The primary synchronization channel (PSCH) 22 and secondary synchronization channel 24 are used by a terminal to determine the BTS timing information and scrambling code information so that it can access the system.

The pilot channel 26 allows the terminal to do finger detection, channel estimation and SNR estimation to decode information.

Data channels 28 are used to carry user information such as voice, packet/circuit data. These channels are superposed to form a 3GPP/UMTS signal before transmission as shown in FIG. 4.

The PSCH/SSCH have only 256 chips in each slot and the rest of each slot are filled by zeros. The evolution of 3GPP/UMTS, such as HSDPA, HSOPA and LTE is still following this basic 10 ms frame structure to maintain compatibility.

WiMax System and Frame Structure

WiMax system is defined by IEEE 802.16x standards and uses Orthogonal Frequency Division Multiplexing (OFDM) technology. A typical OFDM transmitter and receiver are illustrated respectively in FIG. 5 and FIG. 6.

Referring to FIG. 5, there is illustrated a transmitter 40 with one antenna 42. Information bits are fed into a forward error correction (FEC) encoder 44 that encodes the bits with some redundancy built in. The coded bits are then mapped 46 to constellation symbols. After a serial to parallel conversion 48, an inverse fast Fourier transform (IFFT) 50 with appropriate size (say 64 for WiFi, 1024 for WiMax) is applied. The output of IFFT 50 is then converted back to serial format 52 and a cyclic prefix (CP) is usually appended in front 54 so that the linear convolution can be automatically translated into a cyclic convolution after removing it in the receiving end. A windowing filter 56 is applied for the data blocks to control the adjacent emission masks to meet the specification requirement. A digital to analogue converter (DAC) 58 up converts the signal to analog format, which is amplified (not shown) and radiated from the antenna 42.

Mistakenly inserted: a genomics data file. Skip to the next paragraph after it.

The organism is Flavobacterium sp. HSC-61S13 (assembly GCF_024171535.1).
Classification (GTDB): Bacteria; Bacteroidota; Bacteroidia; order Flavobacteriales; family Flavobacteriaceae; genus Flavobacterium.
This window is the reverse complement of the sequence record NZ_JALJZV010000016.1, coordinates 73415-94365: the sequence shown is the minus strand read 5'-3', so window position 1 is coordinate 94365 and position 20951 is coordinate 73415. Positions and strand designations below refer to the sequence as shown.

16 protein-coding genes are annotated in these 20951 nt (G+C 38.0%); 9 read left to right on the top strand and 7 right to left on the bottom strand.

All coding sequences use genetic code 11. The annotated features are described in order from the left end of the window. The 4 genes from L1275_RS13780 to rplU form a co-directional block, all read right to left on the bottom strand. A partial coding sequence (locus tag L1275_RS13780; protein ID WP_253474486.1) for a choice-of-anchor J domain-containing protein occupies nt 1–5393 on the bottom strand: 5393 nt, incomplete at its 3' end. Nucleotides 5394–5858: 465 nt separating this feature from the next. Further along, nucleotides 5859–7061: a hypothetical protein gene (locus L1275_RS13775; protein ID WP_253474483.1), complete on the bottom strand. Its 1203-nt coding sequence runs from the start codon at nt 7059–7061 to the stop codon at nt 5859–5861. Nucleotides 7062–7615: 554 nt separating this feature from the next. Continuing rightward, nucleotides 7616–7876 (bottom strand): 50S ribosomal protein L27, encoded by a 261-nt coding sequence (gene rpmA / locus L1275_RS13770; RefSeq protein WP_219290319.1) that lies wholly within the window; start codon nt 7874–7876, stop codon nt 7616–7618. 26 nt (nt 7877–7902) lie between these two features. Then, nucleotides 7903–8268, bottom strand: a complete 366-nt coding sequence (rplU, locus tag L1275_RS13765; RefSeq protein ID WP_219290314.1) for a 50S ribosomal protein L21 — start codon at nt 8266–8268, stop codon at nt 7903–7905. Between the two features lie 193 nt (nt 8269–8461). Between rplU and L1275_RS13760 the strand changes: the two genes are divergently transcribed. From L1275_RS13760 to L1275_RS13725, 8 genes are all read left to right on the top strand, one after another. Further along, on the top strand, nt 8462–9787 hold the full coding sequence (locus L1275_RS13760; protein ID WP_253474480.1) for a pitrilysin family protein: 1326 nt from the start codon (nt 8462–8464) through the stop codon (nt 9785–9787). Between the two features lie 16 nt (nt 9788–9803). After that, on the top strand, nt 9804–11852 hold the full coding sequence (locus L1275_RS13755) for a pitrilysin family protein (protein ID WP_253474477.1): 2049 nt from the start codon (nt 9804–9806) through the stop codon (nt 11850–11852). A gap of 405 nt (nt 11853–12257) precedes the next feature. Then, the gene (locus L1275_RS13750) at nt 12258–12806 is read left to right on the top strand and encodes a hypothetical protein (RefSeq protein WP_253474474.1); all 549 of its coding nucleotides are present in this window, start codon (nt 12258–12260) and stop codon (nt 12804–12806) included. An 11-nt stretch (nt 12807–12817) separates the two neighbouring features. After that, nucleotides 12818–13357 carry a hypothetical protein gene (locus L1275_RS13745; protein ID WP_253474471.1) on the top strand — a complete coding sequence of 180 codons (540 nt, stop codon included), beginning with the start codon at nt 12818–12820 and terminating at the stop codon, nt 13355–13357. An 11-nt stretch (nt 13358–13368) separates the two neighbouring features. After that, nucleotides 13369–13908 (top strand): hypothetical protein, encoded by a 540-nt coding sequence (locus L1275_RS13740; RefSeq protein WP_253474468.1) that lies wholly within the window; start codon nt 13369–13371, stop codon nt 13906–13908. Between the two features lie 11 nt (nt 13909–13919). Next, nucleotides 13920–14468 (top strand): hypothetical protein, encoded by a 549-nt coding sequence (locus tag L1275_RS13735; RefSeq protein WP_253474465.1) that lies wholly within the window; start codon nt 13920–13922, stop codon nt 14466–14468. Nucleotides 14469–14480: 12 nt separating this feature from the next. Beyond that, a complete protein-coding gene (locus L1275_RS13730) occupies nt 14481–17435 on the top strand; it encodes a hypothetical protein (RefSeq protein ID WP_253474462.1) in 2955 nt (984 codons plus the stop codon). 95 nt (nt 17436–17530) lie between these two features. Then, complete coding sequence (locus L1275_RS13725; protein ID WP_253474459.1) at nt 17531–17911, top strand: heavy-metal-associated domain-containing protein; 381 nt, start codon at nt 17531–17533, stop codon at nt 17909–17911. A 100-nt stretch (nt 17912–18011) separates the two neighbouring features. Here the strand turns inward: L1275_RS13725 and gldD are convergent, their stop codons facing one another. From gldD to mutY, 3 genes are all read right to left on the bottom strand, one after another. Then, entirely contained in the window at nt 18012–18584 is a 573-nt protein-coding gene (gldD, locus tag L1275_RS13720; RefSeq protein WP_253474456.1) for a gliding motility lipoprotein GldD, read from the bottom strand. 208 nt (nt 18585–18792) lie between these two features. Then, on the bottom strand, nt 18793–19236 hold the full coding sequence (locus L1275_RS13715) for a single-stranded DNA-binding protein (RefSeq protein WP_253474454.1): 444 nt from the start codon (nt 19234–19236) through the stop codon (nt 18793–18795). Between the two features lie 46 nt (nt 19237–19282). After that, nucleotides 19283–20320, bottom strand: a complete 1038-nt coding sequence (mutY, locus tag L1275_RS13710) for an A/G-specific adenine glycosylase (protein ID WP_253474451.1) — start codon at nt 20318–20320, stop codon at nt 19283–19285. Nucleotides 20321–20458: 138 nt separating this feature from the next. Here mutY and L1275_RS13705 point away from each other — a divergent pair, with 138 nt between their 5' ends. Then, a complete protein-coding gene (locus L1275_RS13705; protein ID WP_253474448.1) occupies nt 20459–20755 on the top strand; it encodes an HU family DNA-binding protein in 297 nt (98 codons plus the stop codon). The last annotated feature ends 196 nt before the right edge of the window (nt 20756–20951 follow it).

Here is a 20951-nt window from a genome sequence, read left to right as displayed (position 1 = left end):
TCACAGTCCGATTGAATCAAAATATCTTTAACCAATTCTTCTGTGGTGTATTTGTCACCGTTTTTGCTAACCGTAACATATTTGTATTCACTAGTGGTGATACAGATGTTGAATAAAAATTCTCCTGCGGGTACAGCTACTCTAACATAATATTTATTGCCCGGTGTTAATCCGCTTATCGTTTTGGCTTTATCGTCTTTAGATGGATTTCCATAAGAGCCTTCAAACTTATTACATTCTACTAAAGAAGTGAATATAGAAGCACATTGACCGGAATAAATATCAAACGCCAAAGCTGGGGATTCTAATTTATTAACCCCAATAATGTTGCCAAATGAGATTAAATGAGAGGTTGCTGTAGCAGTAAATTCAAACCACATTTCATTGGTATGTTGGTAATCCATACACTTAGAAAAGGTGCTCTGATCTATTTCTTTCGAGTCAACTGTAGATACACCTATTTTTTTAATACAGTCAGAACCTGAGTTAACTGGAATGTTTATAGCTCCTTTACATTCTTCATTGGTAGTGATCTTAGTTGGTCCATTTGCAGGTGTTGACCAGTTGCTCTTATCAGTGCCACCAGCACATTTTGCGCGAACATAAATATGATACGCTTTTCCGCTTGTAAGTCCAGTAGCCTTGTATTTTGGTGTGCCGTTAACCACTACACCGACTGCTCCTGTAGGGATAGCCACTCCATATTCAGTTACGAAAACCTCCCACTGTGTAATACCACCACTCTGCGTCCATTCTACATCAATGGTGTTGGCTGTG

Referring to FIG. 6, there is illustrated a receiver 60 with one antenna 62. In the receiving end, the received signal is down converted and digitized by an analogue to digital converter (ADC) 64. A matching filter 66 can be applied to maximize the signal gain. The digitized data is fragmented accordingly and the portion of CP is removed 68. The fragmented data is then converted to a format 70 suitable for fast Fourier transform (FFT) 72. After FFT 72, the multipath channel is estimated 74 via known sequences (such as pilots, training sequence, preamble etc) and a maximum likelihood detection is usually applied to map the received data back to constellation symbol level 76 either in hard bit or soft bits, which are then input to a FEC decoder 78.

For a 5 MHz spectrum for example, the Nyquist sampling rate specified in the standard (Refer to [6]) is 5.6 MHz. In order to meet the spectrum mask, some guard tones (also commonly called subcarriers) are used when designing an OFDM symbol. The guard tones are not modulated therefore the transmitted OFDM signal spectrum power density is concentrated within the middle part of the RF channel. An example OFDM symbol design of WiMax with 5 MHz is illustrated in FIG. 7.

First, the 5.6 MHz spectrum 80 is divided into 512 pieces (also called subcarriers or tones) of 10.9315 kHz each, which is usually referred to as subcarrier spacing. The left-hand side 46 pieces 82 and right-hand side 45 pieces 84 are not used for transmission. These non-used pieces add up to 91*10.9315 kHz or roughly 0.995 MHz. Therefore only 5.6-0.995=4.6052 MHz 86 are actually being used. This may be adapted to fit within a 5 MHz band.

Similarly, an example for 10 MHz bandwidth is illustrated in FIG. 8. The 11.2 MHz spectrum 88 is divided into 1024 pieces (also called subcarriers or tones) of 10.9315 kHz each. The left-hand side 92 pieces 90 and right-hand side 91 pieces 92 are not used for transmission. The total spectrum being used 94 is 9.1995 MHz. This may be adapted to fit within a 10 MHz band.

From the OFDM symbols design illustrated in FIGS. 7 and 8, we can see that OFDM system uses guard tones to shape its spectrum to restrict the adjacent channel interference. This is quite different from conventional TDMA and CDMA systems where they use shaping filters such as Gaussian filter or RRC (Root Raised Cosine) to shape the spectrum within the specified masks.